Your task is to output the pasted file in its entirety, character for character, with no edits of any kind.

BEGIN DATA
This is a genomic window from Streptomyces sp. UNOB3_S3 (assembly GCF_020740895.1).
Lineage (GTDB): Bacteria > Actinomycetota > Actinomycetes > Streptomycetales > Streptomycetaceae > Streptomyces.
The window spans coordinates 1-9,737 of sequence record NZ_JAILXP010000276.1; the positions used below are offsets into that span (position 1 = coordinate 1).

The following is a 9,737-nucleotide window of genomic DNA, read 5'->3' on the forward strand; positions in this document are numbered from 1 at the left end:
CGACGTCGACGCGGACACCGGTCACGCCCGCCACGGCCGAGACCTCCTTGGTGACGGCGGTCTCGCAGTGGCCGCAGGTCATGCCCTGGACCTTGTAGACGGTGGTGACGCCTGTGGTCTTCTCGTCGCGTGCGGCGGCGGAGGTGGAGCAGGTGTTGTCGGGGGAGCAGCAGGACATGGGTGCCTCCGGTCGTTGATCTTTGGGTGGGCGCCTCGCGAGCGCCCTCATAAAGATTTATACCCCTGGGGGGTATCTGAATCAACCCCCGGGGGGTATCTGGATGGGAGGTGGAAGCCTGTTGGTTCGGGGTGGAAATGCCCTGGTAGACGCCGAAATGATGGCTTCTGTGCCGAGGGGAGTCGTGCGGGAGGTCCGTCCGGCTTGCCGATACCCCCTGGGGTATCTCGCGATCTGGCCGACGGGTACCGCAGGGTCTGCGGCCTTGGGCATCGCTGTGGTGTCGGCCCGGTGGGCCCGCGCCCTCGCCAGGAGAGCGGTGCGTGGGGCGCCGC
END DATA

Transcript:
This is a genomic window from Streptomyces sp. UNOB3_S3 (assembly GCF_020740895.1).
Lineage (GTDB): Bacteria > Actinomycetota > Actinomycetes > Streptomycetales > Streptomycetaceae > Streptomyces.
The window spans coordinates 1-9,737 of sequence record NZ_JAILXP010000276.1; the positions used below are offsets into that span (position 1 = coordinate 1).

The following is a 9,737-nucleotide window of genomic DNA, read 5'->3' on the forward strand; positions in this document are numbered from 1 at the left end:
CGACGTCGACGCGGACACCGGTCACGCCCGCCACGGCCGAGACCTCCTTGGTGACGGCGGTCTCGCAGTGGCCGCAGGTCATGCCCTGGACCTTGTAGACGGTGGTGACGCCTGTGGTCTTCTCGTCGCGTGCGGCGGCGGAGGTGGAGCAGGTGTTGTCGGGGGAGCAGCAGGACATGGGTGCCTCCGGTCGTTGATCTTTGGGTGGGCGCCTCGCGAGCGCCCTCATAAAGATTTATACCCCTGGGGGGTATCTGAATCAACCCCCGGGGGGTATCTGGATGGGAGGTGGAAGCCTGTTGGTTCGGGGTGGAAATGCCCTGGTAGACGCCGAAATGATGGCTTCTGTGCCGAGGGGAGTCGTGCGGGAGGTCCGTCCGGCTTGCCGATACCCCCTGGGGTATCTCGCGATCTGGCCGACGGGTACCGCAGGGTCTGCGGCCTTGGGCATCGCTGTGGTGTCGGCCCGGTGGGCCCGCGCCCTCGCCAGGAGAGCGGTGCGTGGGGCGCCGC